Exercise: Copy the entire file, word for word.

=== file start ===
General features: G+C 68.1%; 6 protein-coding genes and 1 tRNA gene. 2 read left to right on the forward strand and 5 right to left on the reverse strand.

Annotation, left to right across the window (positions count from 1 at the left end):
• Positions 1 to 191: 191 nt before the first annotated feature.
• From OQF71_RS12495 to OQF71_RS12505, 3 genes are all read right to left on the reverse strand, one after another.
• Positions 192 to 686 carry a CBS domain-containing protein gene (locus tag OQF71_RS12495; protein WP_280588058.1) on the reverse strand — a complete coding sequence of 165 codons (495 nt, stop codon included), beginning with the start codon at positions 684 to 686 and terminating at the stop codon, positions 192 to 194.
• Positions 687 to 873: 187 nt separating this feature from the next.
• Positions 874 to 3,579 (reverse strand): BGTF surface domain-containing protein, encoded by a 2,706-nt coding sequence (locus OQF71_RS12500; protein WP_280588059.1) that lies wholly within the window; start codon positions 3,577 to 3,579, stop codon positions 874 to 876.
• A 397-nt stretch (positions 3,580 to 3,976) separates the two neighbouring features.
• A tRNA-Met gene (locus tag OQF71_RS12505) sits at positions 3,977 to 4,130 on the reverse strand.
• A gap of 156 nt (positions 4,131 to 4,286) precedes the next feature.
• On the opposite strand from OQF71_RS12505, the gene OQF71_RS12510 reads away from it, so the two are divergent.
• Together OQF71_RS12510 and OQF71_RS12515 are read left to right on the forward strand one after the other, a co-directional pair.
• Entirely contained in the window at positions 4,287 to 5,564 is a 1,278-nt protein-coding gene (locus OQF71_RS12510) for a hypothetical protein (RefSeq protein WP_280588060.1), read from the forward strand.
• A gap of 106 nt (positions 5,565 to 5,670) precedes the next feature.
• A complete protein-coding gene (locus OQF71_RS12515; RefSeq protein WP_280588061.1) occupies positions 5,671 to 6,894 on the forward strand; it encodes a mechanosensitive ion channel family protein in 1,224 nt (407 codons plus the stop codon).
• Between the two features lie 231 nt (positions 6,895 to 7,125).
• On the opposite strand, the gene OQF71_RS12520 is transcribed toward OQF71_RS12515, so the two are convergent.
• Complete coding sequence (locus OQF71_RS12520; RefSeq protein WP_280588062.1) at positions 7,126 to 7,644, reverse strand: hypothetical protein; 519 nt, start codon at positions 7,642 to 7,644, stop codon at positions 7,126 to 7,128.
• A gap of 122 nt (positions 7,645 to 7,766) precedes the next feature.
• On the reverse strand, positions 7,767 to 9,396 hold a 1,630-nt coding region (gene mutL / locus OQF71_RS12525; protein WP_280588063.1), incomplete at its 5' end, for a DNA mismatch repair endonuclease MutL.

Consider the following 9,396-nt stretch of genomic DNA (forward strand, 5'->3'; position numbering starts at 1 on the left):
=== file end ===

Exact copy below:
General features: G+C 68.1%; 6 protein-coding genes and 1 tRNA gene. 2 read left to right on the forward strand and 5 right to left on the reverse strand.

Annotation, left to right across the window (positions count from 1 at the left end):
• Positions 1 to 191: 191 nt before the first annotated feature.
• From OQF71_RS12495 to OQF71_RS12505, 3 genes are all read right to left on the reverse strand, one after another.
• Positions 192 to 686 carry a CBS domain-containing protein gene (locus tag OQF71_RS12495; protein WP_280588058.1) on the reverse strand — a complete coding sequence of 165 codons (495 nt, stop codon included), beginning with the start codon at positions 684 to 686 and terminating at the stop codon, positions 192 to 194.
• Positions 687 to 873: 187 nt separating this feature from the next.
• Positions 874 to 3,579 (reverse strand): BGTF surface domain-containing protein, encoded by a 2,706-nt coding sequence (locus OQF71_RS12500; protein WP_280588059.1) that lies wholly within the window; start codon positions 3,577 to 3,579, stop codon positions 874 to 876.
• A 397-nt stretch (positions 3,580 to 3,976) separates the two neighbouring features.
• A tRNA-Met gene (locus tag OQF71_RS12505) sits at positions 3,977 to 4,130 on the reverse strand.
• A gap of 156 nt (positions 4,131 to 4,286) precedes the next feature.
• On the opposite strand from OQF71_RS12505, the gene OQF71_RS12510 reads away from it, so the two are divergent.
• Together OQF71_RS12510 and OQF71_RS12515 are read left to right on the forward strand one after the other, a co-directional pair.
• Entirely contained in the window at positions 4,287 to 5,564 is a 1,278-nt protein-coding gene (locus OQF71_RS12510) for a hypothetical protein (RefSeq protein WP_280588060.1), read from the forward strand.
• A gap of 106 nt (positions 5,565 to 5,670) precedes the next feature.
• A complete protein-coding gene (locus OQF71_RS12515; RefSeq protein WP_280588061.1) occupies positions 5,671 to 6,894 on the forward strand; it encodes a mechanosensitive ion channel family protein in 1,224 nt (407 codons plus the stop codon).
• Between the two features lie 231 nt (positions 6,895 to 7,125).
• On the opposite strand, the gene OQF71_RS12520 is transcribed toward OQF71_RS12515, so the two are convergent.
• Complete coding sequence (locus OQF71_RS12520; RefSeq protein WP_280588062.1) at positions 7,126 to 7,644, reverse strand: hypothetical protein; 519 nt, start codon at positions 7,642 to 7,644, stop codon at positions 7,126 to 7,128.
• A gap of 122 nt (positions 7,645 to 7,766) precedes the next feature.
• On the reverse strand, positions 7,767 to 9,396 hold a 1,630-nt coding region (gene mutL / locus OQF71_RS12525; protein WP_280588063.1), incomplete at its 5' end, for a DNA mismatch repair endonuclease MutL.

Consider the following 9,396-nt stretch of genomic DNA (forward strand, 5'->3'; position numbering starts at 1 on the left):